The aphorism is, “Misery loves company.” This stands in stark contrast to roleplaying games, where misery, in fact, needs company.
Oh no! A girl!
Ivy was generally well received back in the olden days of 2007. There was one guy who just hated her though, thought she was mean and bitchy and cruel and not at all sympathetic or endearing like the other characters. Considering the other characters, this kind of boggled my mind.
Unlike the other characters, who Shamus had names for from the get go, we batted around a lot of names for Ivy. She also looked considerably different in my first sketches of her. (So did Josh for the record, before I decided he should look like a nerdier, less buff Alan Tudyk.) Originally, Ivy was more covered up, with a black turtleneck and black hair hanging over her face. Like Ally Sheedy in the Breakfast Club but with giant coke bottle glasses. Quickly she morphed in to the tank top wearing bitter goth girl we know and love today.
Also, this is another great comic for the drinking game.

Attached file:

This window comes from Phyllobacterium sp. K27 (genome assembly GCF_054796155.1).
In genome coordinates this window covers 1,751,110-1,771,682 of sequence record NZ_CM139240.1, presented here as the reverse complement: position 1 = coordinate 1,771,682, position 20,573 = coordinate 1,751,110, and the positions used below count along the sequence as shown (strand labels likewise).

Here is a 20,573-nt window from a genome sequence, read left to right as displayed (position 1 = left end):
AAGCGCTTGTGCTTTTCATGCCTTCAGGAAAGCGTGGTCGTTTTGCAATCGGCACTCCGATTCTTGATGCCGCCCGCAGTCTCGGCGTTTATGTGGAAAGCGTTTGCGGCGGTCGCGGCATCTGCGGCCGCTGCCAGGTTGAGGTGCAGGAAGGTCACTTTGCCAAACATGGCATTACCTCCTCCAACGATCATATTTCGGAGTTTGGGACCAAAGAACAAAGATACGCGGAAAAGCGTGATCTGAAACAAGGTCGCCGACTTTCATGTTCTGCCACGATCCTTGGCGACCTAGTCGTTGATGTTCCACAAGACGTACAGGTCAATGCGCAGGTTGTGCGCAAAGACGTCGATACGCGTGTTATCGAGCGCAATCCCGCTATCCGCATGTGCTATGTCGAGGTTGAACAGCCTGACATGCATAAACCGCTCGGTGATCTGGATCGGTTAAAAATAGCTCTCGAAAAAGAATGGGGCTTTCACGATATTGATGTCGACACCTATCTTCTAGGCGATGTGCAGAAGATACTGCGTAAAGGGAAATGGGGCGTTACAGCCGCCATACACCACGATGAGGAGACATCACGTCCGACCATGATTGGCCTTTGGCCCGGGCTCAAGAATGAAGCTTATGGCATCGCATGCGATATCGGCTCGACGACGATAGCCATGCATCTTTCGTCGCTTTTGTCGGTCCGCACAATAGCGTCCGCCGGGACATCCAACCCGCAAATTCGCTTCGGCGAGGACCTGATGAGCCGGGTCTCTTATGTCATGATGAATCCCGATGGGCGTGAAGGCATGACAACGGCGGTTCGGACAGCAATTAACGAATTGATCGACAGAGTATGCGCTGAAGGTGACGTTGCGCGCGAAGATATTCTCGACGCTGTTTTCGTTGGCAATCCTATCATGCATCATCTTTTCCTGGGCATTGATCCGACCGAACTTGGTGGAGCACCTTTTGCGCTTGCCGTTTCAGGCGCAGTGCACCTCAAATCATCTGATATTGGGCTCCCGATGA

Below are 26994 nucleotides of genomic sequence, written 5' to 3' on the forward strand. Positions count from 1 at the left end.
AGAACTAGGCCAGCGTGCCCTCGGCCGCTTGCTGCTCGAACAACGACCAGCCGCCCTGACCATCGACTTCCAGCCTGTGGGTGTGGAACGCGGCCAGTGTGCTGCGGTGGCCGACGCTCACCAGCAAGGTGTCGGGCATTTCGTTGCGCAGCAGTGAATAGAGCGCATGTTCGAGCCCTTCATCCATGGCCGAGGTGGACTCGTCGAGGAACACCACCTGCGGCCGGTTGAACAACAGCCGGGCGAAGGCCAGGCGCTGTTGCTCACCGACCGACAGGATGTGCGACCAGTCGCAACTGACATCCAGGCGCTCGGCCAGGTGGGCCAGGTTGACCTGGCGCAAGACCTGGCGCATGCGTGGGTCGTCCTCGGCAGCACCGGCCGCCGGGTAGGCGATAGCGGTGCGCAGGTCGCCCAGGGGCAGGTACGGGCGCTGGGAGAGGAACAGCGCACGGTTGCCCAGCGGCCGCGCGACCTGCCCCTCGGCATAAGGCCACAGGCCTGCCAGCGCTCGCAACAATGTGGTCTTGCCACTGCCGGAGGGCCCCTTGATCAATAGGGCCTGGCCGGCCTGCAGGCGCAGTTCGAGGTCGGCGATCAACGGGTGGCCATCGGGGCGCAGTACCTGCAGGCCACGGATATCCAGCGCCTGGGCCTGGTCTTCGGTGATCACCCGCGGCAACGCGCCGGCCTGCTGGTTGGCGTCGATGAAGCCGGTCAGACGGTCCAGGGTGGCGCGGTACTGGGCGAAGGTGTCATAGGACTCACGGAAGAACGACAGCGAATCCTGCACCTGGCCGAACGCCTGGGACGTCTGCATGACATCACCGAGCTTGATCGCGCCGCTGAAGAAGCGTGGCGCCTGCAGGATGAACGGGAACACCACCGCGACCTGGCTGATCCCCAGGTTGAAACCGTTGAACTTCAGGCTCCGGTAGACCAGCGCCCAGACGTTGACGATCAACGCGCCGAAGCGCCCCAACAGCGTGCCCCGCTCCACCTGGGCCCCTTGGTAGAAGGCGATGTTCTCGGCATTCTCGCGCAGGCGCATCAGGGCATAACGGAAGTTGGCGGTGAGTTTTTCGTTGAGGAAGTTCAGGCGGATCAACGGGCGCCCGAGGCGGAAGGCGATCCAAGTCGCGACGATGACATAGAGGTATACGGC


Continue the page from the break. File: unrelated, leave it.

Ivy was planned from the start (although, as Shawn pointed out, her name wasn’t set until later) but I didn’t want to have to introduce everyone during one huge clusterflock right at the beginning. One GM and three players seemed like a good start, which would let us get the plot rolling before introducing Ivy.
I love panel 2 here, which gives a perfect snapshot of each character. Chuck is practical but cynical. Marcus is enthusiastic but clueless. And Josh is griefing Chuck. The drawing of Josh is perfect.
The Strange Evolution of OpenGL
Sometimes software is engineered. Sometimes it grows organically. And sometimes it's thrown together seemingly at random over two decades.
Lost Laughs in Leisure Suit Larry
Why was this classic adventure game so funny in the 80's, and why did it stop being funny?
There are two major schools of thought about how you should write software. Here's what they are and why people argue about it.
Bad and Wrong Music Lessons
A music lesson for people who know nothing about music, from someone who barely knows anything about music.
Steam Summer Blues
This mess of dross, confusion, and terrible UI design is the storefront the big publishers couldn't beat? Amazing.